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    The Lion and the Mouse
    A LION was awakened from sleep by a Mouse running over his face. Rising up angrily, he caught him and was about to kill him, when the Mouse piteously entreated, saying: If you would only spare my life, I would be sure to repay your kindness. The Lion laughed and let him go. It happened shortly after this that the Lion was caught by some hunters, who bound him by st ropes to the ground. The Mouse, recognizing his roar, came gnawed the rope with his teeth, and set him free, exclaim
    You ridiculed the idea of my ever being able to help you, expecting to receive from me any repayment of your favor; I now you know that it is possible for even a Mouse to con benefits on a Lion.

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  12  /  27  

The Shepherd's Boy and the Wolf
A sheperd boy, who watched a flock of sheep near a village, brought out read more

The Shepherd's Boy and the Wolf
A sheperd boy, who watched a flock of sheep near a village, brought out the villagers three or four times by crying out, Wolf! Wolf! and when his neighbors came to help him, laughed at them for their pains. The Wolf, however, did truly come at last. The Shepherd-boy, now really alarmed, shouted in an agony of terror: Pray, do come and help me; the Wolf is killing the sheep; but no one paid any heed to his cries, nor rendered any assistance. The Wolf, having no cause of fear, at his leisure lacerated or destroyed the whole flock.
There is no believing a liar, even when he speaks the truth.

by Aesop Found in: Aesop fables Quotes,
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The Tortoise and the Eagle
A tortoise, lazily basking in the sun, complained to the sea-birds of her hard fate, read more

The Tortoise and the Eagle
A tortoise, lazily basking in the sun, complained to the sea-birds of her hard fate, that no one would teach her to fly. An Eagle, hovering near, heard her lamentation and demanded what reward she would give him if he would take her aloft and float her in the air. I will give you, she said, all the riches of the Red Sea. I will teach you to fly then, said the Eagle; and taking her up in his talons he carried her almost to the clouds suddenly he let her go, and she fell on a lofty mountain, dashing her shell to pieces. The Tortoise exclaimed in the moment of death: I have deserved my present fate; for what had I to do with wings and clouds, who can with difficulty move about on the earth?'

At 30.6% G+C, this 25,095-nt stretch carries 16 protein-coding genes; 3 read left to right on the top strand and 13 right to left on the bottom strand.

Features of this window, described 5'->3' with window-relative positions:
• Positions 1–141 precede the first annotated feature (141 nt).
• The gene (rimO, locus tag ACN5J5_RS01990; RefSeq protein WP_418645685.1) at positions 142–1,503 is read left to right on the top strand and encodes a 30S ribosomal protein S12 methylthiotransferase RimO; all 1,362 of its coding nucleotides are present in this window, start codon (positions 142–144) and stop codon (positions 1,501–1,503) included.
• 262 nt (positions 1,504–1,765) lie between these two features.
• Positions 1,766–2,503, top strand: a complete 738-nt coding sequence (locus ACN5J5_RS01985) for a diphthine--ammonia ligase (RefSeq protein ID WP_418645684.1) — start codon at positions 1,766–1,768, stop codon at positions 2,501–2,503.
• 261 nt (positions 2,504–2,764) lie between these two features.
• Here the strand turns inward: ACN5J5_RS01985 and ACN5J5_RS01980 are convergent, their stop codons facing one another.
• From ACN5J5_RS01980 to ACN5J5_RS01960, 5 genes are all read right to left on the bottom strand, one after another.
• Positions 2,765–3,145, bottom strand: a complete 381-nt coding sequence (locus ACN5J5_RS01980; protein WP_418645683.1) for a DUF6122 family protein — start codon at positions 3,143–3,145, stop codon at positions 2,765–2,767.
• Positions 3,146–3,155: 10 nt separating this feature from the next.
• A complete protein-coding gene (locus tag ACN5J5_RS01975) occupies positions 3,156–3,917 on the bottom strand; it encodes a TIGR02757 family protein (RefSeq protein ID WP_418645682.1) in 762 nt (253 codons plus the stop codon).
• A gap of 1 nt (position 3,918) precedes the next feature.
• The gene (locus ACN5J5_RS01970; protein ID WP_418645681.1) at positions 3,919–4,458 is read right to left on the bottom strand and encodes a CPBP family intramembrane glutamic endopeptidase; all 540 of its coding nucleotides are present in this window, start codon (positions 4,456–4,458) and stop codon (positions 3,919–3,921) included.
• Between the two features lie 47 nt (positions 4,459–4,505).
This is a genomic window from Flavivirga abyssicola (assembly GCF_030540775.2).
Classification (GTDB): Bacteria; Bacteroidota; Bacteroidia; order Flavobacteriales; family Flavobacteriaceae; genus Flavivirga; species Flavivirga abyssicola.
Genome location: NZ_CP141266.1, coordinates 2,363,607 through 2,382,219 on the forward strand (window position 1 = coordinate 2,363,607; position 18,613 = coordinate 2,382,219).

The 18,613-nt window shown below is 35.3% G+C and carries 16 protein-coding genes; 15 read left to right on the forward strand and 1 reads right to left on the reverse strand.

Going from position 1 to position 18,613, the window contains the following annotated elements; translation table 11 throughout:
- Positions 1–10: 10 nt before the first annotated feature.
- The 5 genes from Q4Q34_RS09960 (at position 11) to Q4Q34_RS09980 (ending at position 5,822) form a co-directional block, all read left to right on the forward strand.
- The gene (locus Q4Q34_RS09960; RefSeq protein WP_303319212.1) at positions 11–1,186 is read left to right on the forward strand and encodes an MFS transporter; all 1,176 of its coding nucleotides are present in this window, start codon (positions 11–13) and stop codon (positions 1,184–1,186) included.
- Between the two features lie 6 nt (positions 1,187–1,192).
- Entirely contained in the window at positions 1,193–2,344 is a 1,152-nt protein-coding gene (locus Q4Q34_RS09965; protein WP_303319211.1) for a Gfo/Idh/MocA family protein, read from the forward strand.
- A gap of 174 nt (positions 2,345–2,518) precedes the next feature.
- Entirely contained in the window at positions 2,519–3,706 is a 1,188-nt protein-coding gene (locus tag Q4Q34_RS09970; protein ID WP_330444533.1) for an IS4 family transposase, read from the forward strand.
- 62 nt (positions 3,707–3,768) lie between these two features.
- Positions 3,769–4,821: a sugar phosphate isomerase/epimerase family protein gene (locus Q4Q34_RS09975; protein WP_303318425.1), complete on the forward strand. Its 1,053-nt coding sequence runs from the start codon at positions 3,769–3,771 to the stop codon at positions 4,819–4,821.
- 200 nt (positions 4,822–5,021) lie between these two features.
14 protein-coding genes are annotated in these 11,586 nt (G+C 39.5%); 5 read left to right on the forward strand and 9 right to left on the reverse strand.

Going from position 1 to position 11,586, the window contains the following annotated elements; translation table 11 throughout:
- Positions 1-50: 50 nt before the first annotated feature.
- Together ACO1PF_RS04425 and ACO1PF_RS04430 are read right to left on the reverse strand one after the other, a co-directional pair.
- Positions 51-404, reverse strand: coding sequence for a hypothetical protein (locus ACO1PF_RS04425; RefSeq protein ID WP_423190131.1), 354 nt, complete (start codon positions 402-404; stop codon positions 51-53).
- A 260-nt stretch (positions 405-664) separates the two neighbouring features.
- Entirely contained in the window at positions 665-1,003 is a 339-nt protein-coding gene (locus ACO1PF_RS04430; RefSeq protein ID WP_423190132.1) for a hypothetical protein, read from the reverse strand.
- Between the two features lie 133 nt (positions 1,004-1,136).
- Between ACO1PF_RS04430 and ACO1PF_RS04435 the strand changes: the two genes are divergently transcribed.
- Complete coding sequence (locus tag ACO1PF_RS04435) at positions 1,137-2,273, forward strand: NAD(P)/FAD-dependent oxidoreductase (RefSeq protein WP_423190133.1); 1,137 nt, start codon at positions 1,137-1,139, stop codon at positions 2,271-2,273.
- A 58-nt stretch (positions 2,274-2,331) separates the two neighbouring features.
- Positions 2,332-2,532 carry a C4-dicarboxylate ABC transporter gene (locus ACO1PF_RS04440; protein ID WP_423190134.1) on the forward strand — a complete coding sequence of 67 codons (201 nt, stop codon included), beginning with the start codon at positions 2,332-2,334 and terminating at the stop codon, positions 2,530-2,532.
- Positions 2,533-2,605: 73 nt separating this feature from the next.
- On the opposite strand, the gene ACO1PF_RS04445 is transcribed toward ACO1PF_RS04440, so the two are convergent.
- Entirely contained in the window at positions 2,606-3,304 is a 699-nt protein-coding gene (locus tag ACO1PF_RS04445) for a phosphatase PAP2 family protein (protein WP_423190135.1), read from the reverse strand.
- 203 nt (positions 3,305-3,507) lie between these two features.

If men had all they wished, they would be often ruined.

by Aesop Found in: Aesop fables Quotes,
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The Herdsman and the Lost Bull
A herdsman tending his flock in a forest lost a Bull-calf from the read more

The Herdsman and the Lost Bull
A herdsman tending his flock in a forest lost a Bull-calf from the fold. After a long and fruitless search, he made a vow that, if he could only discover the thief who had stolen the Calf, he would offer a lamb in sacrifice to Hermes, Pan, and the Guardian Deities of the forest. Not long afterwards, as he ascended a small hillock, he saw at its foot a Lion feeding on the Calf. Terrified at the sight, he lifted his eyes and his hands to heaven, and said: Just now I vowed to offer a lamb to the Guardian Deities of the forest if I could only find out who had robbed me; but now that I have discovered the thief, I would willingly add a full-grown Bull to the Calf I have lost, if I may only secure my own escape from him in safety.

by Aesop Found in: Aesop fables Quotes,
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The Hare and the Tortoise
A hare one day ridiculed the short feet and slow pace of the Tortoise, who read more

The Hare and the Tortoise